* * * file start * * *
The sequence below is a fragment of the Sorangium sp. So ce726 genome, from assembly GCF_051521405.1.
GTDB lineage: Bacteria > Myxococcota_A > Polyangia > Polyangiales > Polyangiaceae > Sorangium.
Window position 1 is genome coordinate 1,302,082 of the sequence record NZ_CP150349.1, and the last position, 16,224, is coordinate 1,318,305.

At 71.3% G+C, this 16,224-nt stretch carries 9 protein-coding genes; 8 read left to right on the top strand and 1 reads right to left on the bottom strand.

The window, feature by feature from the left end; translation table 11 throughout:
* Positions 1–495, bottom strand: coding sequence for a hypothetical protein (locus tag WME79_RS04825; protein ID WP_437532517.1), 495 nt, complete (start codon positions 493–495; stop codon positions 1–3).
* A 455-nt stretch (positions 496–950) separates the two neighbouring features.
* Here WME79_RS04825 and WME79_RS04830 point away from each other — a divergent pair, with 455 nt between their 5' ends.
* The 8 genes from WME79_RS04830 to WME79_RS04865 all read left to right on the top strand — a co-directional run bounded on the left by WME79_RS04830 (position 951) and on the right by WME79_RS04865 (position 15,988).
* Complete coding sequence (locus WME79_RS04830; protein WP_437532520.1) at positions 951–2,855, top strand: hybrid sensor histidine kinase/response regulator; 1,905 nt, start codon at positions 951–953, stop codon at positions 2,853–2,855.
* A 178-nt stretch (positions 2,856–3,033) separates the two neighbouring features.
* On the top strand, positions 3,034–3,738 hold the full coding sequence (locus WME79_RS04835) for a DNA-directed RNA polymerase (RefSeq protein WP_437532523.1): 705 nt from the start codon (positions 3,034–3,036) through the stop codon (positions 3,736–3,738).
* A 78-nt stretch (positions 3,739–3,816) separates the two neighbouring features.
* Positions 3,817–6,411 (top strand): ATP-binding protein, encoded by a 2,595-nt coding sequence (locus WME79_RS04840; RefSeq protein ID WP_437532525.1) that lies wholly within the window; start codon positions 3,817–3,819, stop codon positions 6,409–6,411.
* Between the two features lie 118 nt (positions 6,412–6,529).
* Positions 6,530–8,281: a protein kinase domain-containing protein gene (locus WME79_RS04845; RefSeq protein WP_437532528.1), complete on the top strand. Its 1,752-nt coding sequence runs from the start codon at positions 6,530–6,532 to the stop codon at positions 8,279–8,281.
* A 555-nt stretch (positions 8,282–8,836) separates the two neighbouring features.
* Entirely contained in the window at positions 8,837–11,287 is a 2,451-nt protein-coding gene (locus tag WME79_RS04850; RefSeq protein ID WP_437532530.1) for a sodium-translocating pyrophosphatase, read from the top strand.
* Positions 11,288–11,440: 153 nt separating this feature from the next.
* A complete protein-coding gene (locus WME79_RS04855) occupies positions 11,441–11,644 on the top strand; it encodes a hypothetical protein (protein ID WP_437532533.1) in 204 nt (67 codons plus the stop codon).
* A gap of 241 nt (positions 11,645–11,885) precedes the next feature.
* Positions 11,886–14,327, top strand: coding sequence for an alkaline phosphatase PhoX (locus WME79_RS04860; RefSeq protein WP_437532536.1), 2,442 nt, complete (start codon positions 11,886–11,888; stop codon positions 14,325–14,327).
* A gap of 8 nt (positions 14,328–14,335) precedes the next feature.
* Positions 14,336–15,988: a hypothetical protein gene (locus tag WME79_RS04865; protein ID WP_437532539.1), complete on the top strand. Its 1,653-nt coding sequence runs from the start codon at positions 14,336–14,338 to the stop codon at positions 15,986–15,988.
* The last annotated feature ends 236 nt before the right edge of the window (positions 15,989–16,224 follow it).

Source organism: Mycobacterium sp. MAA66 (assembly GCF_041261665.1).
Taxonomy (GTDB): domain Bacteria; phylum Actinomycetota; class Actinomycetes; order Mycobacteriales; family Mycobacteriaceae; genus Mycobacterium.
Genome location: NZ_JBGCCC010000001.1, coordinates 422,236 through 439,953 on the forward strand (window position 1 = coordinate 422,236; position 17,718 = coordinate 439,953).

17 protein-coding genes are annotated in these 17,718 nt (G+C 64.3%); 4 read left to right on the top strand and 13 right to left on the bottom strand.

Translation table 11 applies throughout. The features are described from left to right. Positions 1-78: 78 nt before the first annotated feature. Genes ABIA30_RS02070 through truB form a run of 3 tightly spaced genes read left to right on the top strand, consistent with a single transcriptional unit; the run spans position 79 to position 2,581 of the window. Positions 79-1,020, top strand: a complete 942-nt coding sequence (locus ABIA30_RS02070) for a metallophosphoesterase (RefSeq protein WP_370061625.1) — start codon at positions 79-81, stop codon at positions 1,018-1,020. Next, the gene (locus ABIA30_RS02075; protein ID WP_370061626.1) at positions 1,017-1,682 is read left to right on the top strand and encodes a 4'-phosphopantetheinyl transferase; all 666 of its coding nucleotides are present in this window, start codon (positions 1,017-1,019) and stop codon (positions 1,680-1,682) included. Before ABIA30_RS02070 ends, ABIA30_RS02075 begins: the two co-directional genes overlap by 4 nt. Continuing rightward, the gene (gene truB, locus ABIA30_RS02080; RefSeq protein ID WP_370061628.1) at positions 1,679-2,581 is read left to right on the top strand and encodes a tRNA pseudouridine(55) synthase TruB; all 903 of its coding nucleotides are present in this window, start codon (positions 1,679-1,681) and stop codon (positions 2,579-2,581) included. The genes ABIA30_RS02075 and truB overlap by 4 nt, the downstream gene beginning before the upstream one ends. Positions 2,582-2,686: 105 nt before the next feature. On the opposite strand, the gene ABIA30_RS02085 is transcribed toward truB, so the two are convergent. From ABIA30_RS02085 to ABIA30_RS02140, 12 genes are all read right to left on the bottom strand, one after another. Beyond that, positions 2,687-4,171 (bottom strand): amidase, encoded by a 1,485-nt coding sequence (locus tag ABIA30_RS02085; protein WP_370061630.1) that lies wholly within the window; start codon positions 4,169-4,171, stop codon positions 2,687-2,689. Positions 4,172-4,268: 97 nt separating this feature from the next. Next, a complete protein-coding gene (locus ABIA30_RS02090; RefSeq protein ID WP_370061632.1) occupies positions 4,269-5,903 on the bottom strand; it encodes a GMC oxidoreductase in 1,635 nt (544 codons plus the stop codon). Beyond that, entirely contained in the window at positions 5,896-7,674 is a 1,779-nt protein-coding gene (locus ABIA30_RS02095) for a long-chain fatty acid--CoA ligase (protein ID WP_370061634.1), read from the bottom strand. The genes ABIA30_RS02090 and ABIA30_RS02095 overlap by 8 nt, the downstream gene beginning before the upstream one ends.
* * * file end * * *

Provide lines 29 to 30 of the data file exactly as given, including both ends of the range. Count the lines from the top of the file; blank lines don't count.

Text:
17 protein-coding genes are annotated in these 17,718 nt (G+C 64.3%); 4 read left to right on the top strand and 13 right to left on the bottom strand.

Translation table 11 applies throughout. The features are described from left to right. Positions 1-78: 78 nt before the first annotated feature. Genes ABIA30_RS02070 through truB form a run of 3 tightly spaced genes read left to right on the top strand, consistent with a single transcriptional unit; the run spans position 79 to position 2,581 of the window. Positions 79-1,020, top strand: a complete 942-nt coding sequence (locus ABIA30_RS02070) for a metallophosphoesterase (RefSeq protein WP_370061625.1) — start codon at positions 79-81, stop codon at positions 1,018-1,020. Next, the gene (locus ABIA30_RS02075; protein ID WP_370061626.1) at positions 1,017-1,682 is read left to right on the top strand and encodes a 4'-phosphopantetheinyl transferase; all 666 of its coding nucleotides are present in this window, start codon (positions 1,017-1,019) and stop codon (positions 1,680-1,682) included. Before ABIA30_RS02070 ends, ABIA30_RS02075 begins: the two co-directional genes overlap by 4 nt. Continuing rightward, the gene (gene truB, locus ABIA30_RS02080; RefSeq protein ID WP_370061628.1) at positions 1,679-2,581 is read left to right on the top strand and encodes a tRNA pseudouridine(55) synthase TruB; all 903 of its coding nucleotides are present in this window, start codon (positions 1,679-1,681) and stop codon (positions 2,579-2,581) included. The genes ABIA30_RS02075 and truB overlap by 4 nt, the downstream gene beginning before the upstream one ends. Positions 2,582-2,686: 105 nt before the next feature. On the opposite strand, the gene ABIA30_RS02085 is transcribed toward truB, so the two are convergent. From ABIA30_RS02085 to ABIA30_RS02140, 12 genes are all read right to left on the bottom strand, one after another. Beyond that, positions 2,687-4,171 (bottom strand): amidase, encoded by a 1,485-nt coding sequence (locus tag ABIA30_RS02085; protein WP_370061630.1) that lies wholly within the window; start codon positions 4,169-4,171, stop codon positions 2,687-2,689. Positions 4,172-4,268: 97 nt separating this feature from the next. Next, a complete protein-coding gene (locus ABIA30_RS02090; RefSeq protein ID WP_370061632.1) occupies positions 4,269-5,903 on the bottom strand; it encodes a GMC oxidoreductase in 1,635 nt (544 codons plus the stop codon). Beyond that, entirely contained in the window at positions 5,896-7,674 is a 1,779-nt protein-coding gene (locus ABIA30_RS02095) for a long-chain fatty acid--CoA ligase (protein ID WP_370061634.1), read from the bottom strand. The genes ABIA30_RS02090 and ABIA30_RS02095 overlap by 8 nt, the downstream gene beginning before the upstream one ends.